You do realise that some people are against large batteries for similar reason and have demanded to trik to bellow 100 miles since in their point of view there is no need for further range. That is of course 180ΒΊ from what I think, but it just shows that there is not a single point of view out there and therefore, the best option is exactly that, to propose many options so as to suit the many differing demands.

            1. Foob says:

              This is a totally reasonable point assuming no other changes to the vehicle, but BEVs are usually power limited by the size (and C rate) of the battery. Increasing the capacity of the pack should allow a manufacturer to proportionally increase power output with only small changes to the rest of the drivetrain. Adding a range extender doesn’t do that.

    2. Rolf says:

      Very good thoughts in your post: Even if you run out of electricity and after that out of gas on your REX – be it in a traffic jam, a snow storm, or in the middle of nowhere it will currently be easier to get help by someone who supplies you with some spare gasoline vs asking “Can you please give me 10kWh at 400V DC with a CHAdeMO plug ?” So far, I missed those points in our discussion: Donation of electric power to fellow cars. In my case above 10kWh would be 12% for a Tesla Mod S to donate, but 50% for an i3 to receive. Problems are different plug standards and Voltages (Porsche is now experimenting with 800V DC). Another issue: Can a powerless BEV be towed safely over a longer distance ? What about power steering and power braking, does it run on the onboard 12V battery ? Can the towed BEV use recuperation in order to charge its battery a bit and have power for ac or heating ? I am looking forward into an interesting future.

  9. Anthony says:

    That would be quick – only a few years and its about to get a non-trivial pack upgrade?

    I wouldn’t be surprised if Samsung will be ready in 2016 for the new cells – it seems everyone and their mother have figured out how to get to 200-250Wh/kg. The trickier parts are how to get the volumetric density up as well as supporting fast charging. But I think we’ll have those figured out by 2020.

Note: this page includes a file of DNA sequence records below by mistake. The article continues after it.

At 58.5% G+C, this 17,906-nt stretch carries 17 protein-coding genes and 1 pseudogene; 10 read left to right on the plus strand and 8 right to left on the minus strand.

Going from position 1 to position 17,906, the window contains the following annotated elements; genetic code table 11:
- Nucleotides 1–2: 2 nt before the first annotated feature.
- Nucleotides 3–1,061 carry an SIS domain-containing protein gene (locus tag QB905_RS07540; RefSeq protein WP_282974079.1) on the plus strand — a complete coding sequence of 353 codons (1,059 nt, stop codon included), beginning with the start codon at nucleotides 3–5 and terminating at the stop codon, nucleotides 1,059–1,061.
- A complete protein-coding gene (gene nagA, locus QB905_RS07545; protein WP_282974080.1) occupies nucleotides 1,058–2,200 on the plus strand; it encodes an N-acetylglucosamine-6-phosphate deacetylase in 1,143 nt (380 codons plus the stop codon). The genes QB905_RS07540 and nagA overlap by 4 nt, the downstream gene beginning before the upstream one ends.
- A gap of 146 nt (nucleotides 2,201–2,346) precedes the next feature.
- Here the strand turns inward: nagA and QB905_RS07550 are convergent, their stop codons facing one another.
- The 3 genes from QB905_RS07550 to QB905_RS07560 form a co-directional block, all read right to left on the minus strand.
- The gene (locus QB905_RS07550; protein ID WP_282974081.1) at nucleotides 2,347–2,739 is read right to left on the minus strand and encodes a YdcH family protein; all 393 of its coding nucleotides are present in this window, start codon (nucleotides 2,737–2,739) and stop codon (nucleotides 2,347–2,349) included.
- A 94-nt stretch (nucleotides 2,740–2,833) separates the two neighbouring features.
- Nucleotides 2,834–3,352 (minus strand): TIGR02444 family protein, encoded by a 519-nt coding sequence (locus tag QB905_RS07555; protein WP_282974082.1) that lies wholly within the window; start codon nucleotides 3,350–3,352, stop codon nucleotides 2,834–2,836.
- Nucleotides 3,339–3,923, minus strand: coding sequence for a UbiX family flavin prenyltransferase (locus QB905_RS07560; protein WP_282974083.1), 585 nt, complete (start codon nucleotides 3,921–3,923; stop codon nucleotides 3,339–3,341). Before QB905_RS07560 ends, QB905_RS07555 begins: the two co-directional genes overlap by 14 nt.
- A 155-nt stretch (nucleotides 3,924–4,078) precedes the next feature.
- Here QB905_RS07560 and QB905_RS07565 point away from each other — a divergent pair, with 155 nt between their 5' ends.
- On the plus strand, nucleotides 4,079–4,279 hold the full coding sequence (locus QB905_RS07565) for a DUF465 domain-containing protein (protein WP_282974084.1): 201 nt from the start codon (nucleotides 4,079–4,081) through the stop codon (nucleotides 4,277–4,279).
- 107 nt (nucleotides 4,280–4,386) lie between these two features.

10. Lad says:

    Seems to me that somewhere in my reading I remember BMW saying they are building battery packs to a standard which will allow them to offer upgraded packs to older cars across their entire line of EVs.

    This is in contrast to Nissan which obsoletes their older cars based on MY battery pack range limitations and technical changes. Pretty dumb policy if they want to retain customers.

  11. Speculawyer says:

    That is quite an ambitious roadmap. I hope they can keep on schedule.

  12. Get Real says:

    I have been saying all along that the ability to upgrade EVs to newer, better, cheaper battery packs is a hugely understate advantage of EVs over ICE.

    With this upgrade the I3 (especially the REX version) actually becomes a lot more competitive with the upcoming 200 mile range EVs like the Bolt. Now if BMW would just add in the heat pump to the REX version I would actually consider an I3.

  13. SJC says:

    Each EV has thousands of cells, with millions of EVs that is billions of cells each year. All have to be perfect and last more than a decade. Quite a challenge if EV sales are to increase rapidly.

    1. jelloslug says:

      Each EV does not have thousands of cells. The i3, for example, has 96 cells.

      1. SJC says:

        There are packs, modules and cells. The module shown has several cells inside, it takes many modules. If you have 200 Wh per module, you tell me how many modules for 40,000 Wh.

        1. jelloslug says: